Through stoichiometric calculations, we are able to determine the number of moles, mass, concentration and volume of an unknown product or reactant in a chemical reactions. Knowing how much of a substance is present within another substance is essential for industrial safety, workplace safety, and in the case of consumer products, our own personal safety.
It has recently been discovered that the water in plastic water bottles contains a higher concentration of Antimony (a chemical similar to lead) the longer they sit in the bottle. Even though the water bottles have a safe initial antimony concentration of 160 parts per trillion after six months of sitting in the plastic that concentration doubles. This level still meets the Health Canada standards for drinking water, and advocates for bottled water companies’ state that there is no adverse affect on human health.
Still, these findings have important implications for overseas shipping. New regulations may need to be installed for the testing of bottled water for periods of time longer than 6 months, such as intercontinental transport. Antimony can cause nausea, dizziness, depression and death. Given that 20% of Canadians drink bottled water, more detailed research about the concentration of other chemicals in water over time, the effects of these chemicals on children and the elderly, and the general impact of bottled water on human health may be the next frontier.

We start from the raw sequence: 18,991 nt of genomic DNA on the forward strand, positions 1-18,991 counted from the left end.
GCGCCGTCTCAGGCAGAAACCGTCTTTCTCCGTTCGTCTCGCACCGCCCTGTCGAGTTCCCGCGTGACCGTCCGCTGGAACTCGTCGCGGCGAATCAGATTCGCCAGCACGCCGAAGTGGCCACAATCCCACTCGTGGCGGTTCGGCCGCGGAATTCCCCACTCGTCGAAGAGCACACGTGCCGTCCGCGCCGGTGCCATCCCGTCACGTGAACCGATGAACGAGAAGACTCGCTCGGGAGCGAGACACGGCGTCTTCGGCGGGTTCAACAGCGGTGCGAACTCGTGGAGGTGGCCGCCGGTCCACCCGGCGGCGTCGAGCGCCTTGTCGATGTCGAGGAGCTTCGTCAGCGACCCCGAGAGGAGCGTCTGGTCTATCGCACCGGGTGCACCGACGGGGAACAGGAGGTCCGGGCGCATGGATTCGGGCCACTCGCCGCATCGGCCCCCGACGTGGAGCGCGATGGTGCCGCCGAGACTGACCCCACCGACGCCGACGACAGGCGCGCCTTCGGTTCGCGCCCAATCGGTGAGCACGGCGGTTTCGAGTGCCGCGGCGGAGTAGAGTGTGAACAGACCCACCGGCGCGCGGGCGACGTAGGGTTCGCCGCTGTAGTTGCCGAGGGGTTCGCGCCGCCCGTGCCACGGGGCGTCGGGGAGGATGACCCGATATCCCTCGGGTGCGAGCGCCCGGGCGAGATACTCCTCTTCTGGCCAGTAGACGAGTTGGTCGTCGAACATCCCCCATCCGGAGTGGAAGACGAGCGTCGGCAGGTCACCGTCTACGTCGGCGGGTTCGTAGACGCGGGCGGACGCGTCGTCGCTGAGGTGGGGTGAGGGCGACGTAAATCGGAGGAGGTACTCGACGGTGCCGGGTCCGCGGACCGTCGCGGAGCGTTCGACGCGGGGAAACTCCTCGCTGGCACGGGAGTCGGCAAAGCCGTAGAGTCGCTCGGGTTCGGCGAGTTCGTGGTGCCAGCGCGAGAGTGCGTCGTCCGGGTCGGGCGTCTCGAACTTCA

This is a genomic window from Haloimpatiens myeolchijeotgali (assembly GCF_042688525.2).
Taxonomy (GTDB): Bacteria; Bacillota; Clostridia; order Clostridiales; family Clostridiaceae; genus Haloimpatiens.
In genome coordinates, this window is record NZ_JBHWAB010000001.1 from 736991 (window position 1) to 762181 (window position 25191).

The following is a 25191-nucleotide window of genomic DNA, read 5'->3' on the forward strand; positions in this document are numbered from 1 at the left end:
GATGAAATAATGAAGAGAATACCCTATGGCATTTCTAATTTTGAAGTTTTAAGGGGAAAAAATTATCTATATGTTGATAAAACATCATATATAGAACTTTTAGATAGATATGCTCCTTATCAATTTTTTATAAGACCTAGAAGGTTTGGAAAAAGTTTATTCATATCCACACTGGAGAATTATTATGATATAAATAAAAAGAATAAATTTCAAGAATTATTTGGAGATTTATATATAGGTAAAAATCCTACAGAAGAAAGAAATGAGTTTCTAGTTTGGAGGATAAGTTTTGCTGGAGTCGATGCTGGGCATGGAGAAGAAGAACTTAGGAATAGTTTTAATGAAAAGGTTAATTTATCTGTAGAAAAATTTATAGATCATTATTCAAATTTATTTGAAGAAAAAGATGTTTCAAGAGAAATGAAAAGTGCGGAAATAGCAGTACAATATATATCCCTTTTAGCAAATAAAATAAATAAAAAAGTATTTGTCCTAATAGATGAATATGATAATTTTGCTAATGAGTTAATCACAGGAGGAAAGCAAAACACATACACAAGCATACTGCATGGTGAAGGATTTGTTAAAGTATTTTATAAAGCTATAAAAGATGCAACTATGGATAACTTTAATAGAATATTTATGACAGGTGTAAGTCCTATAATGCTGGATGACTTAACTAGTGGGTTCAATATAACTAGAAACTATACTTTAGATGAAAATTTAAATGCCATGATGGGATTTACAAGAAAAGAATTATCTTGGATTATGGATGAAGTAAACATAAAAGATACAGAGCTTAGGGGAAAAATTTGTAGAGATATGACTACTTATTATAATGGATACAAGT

This poses an interesting question about how cautious we need to be about the chemicals we consume. Should we take the bottled water companies’ and Health Canada’s word for it, or is the increase in a dangerous chemical in a commonly consumed product worth further investigation? How much, and what kind of additional research should be done? If the levels of Antimony are found to be unsafe after sitting for more than six months, should bottled water companies be found criminally guilty of malpractice?